When I joined Rajen Kothari as an assistant some 15 years back in an outdoor, the first thing he told me, “Script jaldi padh lo” and the very next thing he told me, “Lights are being offloaded from the truck. Go and help the light boys by carrying some lights.”
He taught me that in cinematography, your grey cells and your muscles go hand in hand.
He told me cinematography is not only about calculating the correct exposure or placing the lights in a correct angle but also identifying good people, and to remain permanently attached with them.
He taught me cinematography is about care, faith, share and responsibility.
Once during shooting, I placed a wrong filter in front of the lens and the shot was 2 stops underexposed. I realised the mistake after an hour. I was damn scared. Totally shaken, I went to him after 15 minutes and told about the incident. After hearing me out, without making me feel awkward, he said calmly,” Not a big issue, let’s go for a re-take.” And thus I learnt even in cinematography, `Honesty is the best policy.’
Whenever we travelled together to various places, he had an uncanny ability of making a food map of the place at a first glance. At Jaipur, I remember, we ate kachoris at a particular shop. Then, though available in the shop, still we walked 20 minutes to another shop to have jalebis, as according to him, though that particular shop had the best quality of kachoris, but the other one specialised in jalebis. He had the specialities of each city at his fingertips – the best quality of juice in Pune, Strawberry slush at Panchgani, Kheema Pav (despite of him being a pure vegetarian) in Mumbai, his favourite fruit shop at Irla, Mishti doi & Jhalmuri in Kolkata, to the extent of even locally brewed beer in Berlin (though a teetotaller himself) and … the list is endless.
How many of us know that he himself was a fantastic chef? He taught me how to choose the right ingredients, cook, garnish, serve, smell and relish cinematography.
He shared that famous story of refusing to put a back light to a star of the industry because he didn’t want to glamourise the character because the character was in the prison in that scene.
He taught me cinematography is not about making a woman beautiful, but about interpreting the script correctly.
Sometimes, during an exterior shoot on a bright sunny day, as soon as we had set the camera ready for a shot, the clouds would cover the sun. After waiting for some time for the sun to reappear but in vain, he would give a naughty wink at us, and start singing for the sunlight “Mere kismat mein tu nahin shayad, mein tera intezaar karta hoon”, which signifies that it’s time to put the exposure for the cloud & take the shot.
He taught me cinematography is also about flexibility.
Often, both of us and individually, used to face an awkward question. That how did he jhelo me for such a long time? Valid point, I must say. He was a non-smoker, teetotaller, vegetarian, spiritual, soft spoken, polite, and gentle with an icecool brain. None of these qualities I can claim I possess.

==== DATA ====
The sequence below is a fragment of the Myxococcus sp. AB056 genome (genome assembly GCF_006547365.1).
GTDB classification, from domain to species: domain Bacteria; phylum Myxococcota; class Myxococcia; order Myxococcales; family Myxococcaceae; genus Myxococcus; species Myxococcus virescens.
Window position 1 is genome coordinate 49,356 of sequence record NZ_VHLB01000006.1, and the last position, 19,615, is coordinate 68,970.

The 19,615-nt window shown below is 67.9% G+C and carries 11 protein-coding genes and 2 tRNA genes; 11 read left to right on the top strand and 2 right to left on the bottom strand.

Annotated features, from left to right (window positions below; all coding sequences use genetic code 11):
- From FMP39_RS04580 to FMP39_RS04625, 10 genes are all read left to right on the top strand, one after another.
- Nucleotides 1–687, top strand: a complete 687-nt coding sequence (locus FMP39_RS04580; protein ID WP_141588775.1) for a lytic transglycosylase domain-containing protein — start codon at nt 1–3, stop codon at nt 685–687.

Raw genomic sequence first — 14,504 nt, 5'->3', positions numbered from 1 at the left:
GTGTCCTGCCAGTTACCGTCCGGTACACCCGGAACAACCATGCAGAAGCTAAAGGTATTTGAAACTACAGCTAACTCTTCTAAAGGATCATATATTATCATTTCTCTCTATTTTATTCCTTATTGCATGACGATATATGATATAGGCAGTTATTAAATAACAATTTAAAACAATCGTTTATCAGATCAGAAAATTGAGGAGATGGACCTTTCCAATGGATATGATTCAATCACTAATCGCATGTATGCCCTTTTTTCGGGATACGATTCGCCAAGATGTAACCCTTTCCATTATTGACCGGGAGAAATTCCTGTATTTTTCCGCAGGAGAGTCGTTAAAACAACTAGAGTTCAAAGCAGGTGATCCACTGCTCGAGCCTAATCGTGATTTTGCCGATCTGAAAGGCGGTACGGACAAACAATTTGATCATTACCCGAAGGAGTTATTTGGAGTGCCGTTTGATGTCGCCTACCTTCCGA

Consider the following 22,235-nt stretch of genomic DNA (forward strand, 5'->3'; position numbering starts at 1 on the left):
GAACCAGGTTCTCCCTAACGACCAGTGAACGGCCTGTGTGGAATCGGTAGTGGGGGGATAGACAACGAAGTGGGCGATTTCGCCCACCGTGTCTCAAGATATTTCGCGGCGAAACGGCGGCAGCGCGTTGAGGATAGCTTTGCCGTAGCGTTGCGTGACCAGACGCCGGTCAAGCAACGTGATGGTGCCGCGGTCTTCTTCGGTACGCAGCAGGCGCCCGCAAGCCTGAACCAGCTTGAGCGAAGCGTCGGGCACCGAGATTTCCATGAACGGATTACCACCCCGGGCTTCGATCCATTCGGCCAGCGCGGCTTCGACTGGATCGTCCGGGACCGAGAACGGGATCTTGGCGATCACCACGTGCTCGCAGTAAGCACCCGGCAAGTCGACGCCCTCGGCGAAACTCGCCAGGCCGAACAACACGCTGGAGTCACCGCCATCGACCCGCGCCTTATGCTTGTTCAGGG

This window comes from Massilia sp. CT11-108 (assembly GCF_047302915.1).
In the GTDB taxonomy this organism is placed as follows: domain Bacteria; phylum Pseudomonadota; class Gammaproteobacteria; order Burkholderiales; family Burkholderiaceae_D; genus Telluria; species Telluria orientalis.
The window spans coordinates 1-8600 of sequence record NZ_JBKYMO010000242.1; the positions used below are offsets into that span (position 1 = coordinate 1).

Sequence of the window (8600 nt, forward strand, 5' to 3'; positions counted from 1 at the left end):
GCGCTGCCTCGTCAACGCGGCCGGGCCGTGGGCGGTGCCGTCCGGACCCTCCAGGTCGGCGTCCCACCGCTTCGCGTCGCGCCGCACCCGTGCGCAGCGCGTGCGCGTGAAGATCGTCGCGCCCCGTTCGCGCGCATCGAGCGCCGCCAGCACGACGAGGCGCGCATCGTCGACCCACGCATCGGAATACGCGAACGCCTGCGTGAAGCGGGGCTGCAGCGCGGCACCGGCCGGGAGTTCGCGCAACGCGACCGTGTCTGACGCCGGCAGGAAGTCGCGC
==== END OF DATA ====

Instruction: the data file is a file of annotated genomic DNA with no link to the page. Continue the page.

He taught me cinematography is like a true democracy where you have to accommodate & listen to an opposing voice.
On a rare occasion, I remember, he lost his cool. It was a mid-night shooting in Germany. Everybody was in hurry for the pack up. Few things didn’t fall into place. He got irritated and started scolding all the assistants on the set. After pack up, Mr Shyam Benegal, with a poker face, poked, “Rajen is like Gandhi in the day & Netaji in the night.” True, he was a beautiful blend of both.
He taught me cinematography is about non-violence, commitment to the truth, leadership and practising what you believe in.
The advent of rapidly fast digital cinematography, like a hydra-headed monster, ate up all our traditional concepts of cinematography. How effortlessly he adapted to it! Recently, the most common topic of our discussion used to be the pros & cons of various digital cameras & their comparative studies. In fact, when he started to plan his last directional venture he initially thought of to shoot it on the Canon 5D, though it didn’t happen. Why? Mr Yashpal Sharma can answer you better! At the same time, he singlehandedly started a developing & processing still photo lab, emphasizing more on B/W photography (yes, you read it correctly – that dinosaur) in Whistling Woods. Chemicals, photographic papers, films etc. had to be procured from London. He didn’t quite like the idea that new generation students wouldn’t know the techniques of Subrata Mitra.
He taught me cinematography is not only welcoming a new kid in the town but also about not to forget your ancestors.
How proud and happy he would feel when he found a diploma film by a new student was well shot. I remember after watching FTII final year student Savita Singh’s diploma, he told me “Apratim! Kaash main bhi kabhi kar pata aisa cinematography.”
According to him, cinematography is always about encouraging new buds to blossom.
I could go on and on. A 15 years relationship needs many more years to realize what I have learned, many more stories I could have shared & many stories, which can’t be shared.
He only taught me cinematography is not about what you show but more importantly what you don’show.
Thank you all for reading this. And to those who thought till now I was telling you what he taught me about cinematography, my apology. He taught us how to live. Even if we live but once.